Community seems to be the new buzz word. Like ‘engagement’. The danger is it will lose its real meaning without an understanding of what a community is. I’ve sat in meetings where the talk is of “creating a global community”, but where the underlying basis of what a community really is seems to be missing.
This is the definition I heard by Grant Leboff, a thought leader in marketing I admire, when speaking to an audience of fundraisers.
- A community is a group of people that has either a shared interest or shared values (or better still both).
- And everyone in the community can contribute – otherwise it’s just an audience.
That works for me. Let me give you some examples from my own life which I can easily spot with the above in mind. I am sure you can think of your own.
Our family recently got a dog. Lola is a Catalan Sheep Dog (we met one on a beach whilst walking in Devon and fell in love there and then). Debbie who is the breeder has set up a delightful Facebook group for all of those who had puppies from the litter. We all have a shared interest in seeing what Lola’s siblings are up to, and we can all contribute with content, questions, photos, advice etc. This is a community even though there are just 10 of us that are part of it. It’s addictive.
It takes time but if you invest in creating one you will reap the benefits in the future. Peer-to-peer fundraising works because when people ask their peers to donate they have already built their own mini-communities by investing time with family, friends, colleagues, many who share the same values. You need to consciously create it. If you are fixated on targeting individuals all the time it just won’t happen. So how do you go about that?
You need to create breadth. Ask how can you bring together supporters who share the same values? How can you connect people? That can include funders too by the way.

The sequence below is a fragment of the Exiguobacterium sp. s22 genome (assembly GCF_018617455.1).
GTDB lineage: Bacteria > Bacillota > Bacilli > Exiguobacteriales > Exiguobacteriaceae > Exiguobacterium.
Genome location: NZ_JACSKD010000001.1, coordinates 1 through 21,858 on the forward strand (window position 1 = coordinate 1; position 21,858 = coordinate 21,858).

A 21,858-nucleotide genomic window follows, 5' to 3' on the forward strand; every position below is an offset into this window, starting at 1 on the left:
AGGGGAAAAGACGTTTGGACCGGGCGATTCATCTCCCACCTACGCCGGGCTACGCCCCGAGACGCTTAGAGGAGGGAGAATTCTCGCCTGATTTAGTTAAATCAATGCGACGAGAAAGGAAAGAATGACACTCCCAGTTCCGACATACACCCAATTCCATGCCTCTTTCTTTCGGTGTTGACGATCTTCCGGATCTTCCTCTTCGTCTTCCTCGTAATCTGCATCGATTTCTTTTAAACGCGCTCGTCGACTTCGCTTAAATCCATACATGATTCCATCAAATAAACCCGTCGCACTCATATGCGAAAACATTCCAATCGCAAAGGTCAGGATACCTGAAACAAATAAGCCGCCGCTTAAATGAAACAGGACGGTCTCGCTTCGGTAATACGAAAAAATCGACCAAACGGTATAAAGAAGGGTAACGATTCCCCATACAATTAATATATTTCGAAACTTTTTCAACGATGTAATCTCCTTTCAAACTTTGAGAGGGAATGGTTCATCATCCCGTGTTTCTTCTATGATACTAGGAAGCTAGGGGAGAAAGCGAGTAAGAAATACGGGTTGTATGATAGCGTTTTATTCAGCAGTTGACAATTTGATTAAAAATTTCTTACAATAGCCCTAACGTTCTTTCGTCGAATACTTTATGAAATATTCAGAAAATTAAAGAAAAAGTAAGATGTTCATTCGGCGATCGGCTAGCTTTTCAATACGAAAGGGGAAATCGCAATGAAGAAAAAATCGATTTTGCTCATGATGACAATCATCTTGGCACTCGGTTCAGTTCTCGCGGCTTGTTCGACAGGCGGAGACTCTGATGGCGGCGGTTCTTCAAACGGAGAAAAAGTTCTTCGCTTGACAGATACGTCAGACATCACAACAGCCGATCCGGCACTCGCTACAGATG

My amazing sister in law runs a small pre-school nursery in France with twenty pupils representing ten nationalities. She thought wouldn’t it be great if we could learn from each other. Parents can join the class on a particular day of relevance to share their culture, or celebrate a particular event. For example, for Persian New Year, the children built a pretend ‘fire’ in the garden and jumped over the ‘flames’ (this is a means of saying ‘goodbye’ to illness and welcoming good health) and a mum came in to show them how to write their names in Arabic. Around the events, she also organises a dinner for parents who select a restaurant and help pick dishes for everyone to try, explaining the different dishes and customs. They’ve done Chinese, Russian, and Italian. “This really creates a sense of ‘belonging’ and also facilitates respect for other cultures“.
She is helping create breadth.
And no surprise her nursery is full. She gets inbound requests for new children to join from recommendations by parents (although she doesn’t do this as a marketing exercise she does it because it creates a genuine community, everyone feels part of).
As a community has a shared interest, or shared values/purpose, this is where your charity comes in. Your organisation can provide the very thing that can unite them and bring them together, even when they come from many diverse backgrounds as the example above shows. That’s why you need to know what are your values? And have real clarity on your purpose. Also what content can you provide that will interest people and how can they participate? Straight away it makes you think of content from their perspective not yours.
Once you define a community the advantage is you can think of content to attract them, and then create it. If it’s for everyone it remains bland. So I’m interested in content about Catalan sheep dogs, not dogs (although advice on training dogs, or rather their owners, also ticks my box). And I might contribute to it to with the odd video and photo too i.e. provide more of the content you want to the community.
Where do you begin? Grant’s tip is to start small. What’s the smallest viable audience you can focus on and build from there? Who can you bring together that has shared interest or values and how can they contribute too? Facebook began by creating a community within Harvard, then it expanded to Yale. And now the world! So you can create a global community if you get the basic ingredients right from the outset.
So go on – start building your community.
In my next post I’ll share some thoughts on how events can help you create a community.